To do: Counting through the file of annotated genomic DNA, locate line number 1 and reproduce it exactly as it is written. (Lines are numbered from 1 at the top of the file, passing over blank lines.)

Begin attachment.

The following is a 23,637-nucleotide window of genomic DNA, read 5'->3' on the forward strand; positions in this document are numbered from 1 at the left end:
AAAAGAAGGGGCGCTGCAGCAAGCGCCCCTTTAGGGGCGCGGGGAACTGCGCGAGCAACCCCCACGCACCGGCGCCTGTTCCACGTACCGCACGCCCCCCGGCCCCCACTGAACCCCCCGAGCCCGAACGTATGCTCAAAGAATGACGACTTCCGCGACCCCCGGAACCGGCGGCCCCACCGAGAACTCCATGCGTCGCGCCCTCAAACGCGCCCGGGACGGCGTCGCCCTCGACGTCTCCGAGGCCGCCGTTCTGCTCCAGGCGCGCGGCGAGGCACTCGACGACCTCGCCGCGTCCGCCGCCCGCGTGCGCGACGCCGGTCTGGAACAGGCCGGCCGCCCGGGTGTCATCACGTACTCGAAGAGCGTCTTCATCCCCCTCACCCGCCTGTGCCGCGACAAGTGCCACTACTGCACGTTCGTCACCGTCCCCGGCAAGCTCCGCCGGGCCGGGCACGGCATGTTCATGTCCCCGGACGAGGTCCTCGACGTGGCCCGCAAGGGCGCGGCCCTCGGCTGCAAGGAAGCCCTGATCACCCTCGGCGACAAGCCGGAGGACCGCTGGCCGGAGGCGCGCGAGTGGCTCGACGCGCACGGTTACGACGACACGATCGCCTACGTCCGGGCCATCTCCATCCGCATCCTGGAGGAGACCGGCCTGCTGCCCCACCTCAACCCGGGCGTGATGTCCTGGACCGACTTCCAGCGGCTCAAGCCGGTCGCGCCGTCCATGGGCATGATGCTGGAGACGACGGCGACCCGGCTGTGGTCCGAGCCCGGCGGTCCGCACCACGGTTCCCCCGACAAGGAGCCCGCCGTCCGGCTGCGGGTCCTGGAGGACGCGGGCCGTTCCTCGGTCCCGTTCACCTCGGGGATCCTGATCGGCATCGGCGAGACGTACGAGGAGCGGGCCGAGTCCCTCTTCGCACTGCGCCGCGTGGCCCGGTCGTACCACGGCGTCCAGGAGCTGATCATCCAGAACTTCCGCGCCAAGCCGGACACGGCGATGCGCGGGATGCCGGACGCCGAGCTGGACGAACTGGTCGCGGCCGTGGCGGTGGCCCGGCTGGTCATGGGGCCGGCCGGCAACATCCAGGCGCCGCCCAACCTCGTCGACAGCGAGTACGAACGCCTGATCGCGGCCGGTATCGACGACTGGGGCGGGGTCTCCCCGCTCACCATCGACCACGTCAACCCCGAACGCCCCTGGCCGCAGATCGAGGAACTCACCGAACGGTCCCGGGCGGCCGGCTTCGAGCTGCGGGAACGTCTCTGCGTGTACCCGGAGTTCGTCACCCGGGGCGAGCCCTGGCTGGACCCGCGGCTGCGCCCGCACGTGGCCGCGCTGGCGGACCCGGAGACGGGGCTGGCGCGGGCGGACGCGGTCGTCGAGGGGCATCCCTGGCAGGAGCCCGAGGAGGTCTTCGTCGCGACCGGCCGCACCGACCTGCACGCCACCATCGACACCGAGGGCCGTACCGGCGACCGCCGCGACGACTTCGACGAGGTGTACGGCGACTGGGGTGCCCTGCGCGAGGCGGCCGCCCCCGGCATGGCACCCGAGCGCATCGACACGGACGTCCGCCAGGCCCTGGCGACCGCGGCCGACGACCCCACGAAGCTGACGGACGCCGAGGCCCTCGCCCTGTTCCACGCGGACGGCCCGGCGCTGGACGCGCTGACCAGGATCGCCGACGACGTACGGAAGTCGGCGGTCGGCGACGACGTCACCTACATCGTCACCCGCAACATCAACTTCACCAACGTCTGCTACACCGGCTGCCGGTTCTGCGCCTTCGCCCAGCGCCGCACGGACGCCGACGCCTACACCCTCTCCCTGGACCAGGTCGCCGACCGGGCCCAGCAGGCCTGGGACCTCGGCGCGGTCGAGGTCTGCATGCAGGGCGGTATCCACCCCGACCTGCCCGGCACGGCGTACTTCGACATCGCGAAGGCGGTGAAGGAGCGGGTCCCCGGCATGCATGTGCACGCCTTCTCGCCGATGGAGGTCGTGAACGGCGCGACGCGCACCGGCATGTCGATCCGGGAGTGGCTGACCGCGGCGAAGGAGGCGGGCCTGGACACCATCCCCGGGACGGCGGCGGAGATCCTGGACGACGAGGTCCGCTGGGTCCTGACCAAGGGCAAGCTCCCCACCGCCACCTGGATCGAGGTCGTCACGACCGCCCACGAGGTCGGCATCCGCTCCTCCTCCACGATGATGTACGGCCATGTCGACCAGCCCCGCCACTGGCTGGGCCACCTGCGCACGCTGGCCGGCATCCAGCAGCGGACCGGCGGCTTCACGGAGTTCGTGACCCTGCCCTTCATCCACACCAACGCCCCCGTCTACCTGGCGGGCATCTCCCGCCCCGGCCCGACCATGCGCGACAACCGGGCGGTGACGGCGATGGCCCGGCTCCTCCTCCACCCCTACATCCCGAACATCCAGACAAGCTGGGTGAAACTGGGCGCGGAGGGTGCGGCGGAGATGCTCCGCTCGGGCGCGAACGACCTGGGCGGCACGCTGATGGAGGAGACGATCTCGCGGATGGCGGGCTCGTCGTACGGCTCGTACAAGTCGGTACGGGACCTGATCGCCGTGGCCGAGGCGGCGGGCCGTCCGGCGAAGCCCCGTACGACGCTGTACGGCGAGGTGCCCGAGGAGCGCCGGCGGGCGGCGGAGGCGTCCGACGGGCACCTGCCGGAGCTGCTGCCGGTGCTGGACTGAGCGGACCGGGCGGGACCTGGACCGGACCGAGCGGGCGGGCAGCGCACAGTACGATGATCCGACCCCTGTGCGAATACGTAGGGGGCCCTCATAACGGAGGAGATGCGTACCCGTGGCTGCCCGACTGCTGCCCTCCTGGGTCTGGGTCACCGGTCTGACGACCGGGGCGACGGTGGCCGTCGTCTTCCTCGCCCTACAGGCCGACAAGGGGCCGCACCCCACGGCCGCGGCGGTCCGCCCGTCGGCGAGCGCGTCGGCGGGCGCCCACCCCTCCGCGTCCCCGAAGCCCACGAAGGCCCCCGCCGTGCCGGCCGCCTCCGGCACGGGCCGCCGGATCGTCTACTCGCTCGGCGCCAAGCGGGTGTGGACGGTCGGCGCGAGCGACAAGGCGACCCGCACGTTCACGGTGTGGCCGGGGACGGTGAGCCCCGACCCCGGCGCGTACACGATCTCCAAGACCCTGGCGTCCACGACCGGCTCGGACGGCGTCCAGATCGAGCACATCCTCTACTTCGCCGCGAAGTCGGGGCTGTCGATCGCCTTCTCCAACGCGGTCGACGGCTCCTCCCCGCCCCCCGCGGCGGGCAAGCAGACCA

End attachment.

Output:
The following is a 23,637-nucleotide window of genomic DNA, read 5'->3' on the forward strand; positions in this document are numbered from 1 at the left end: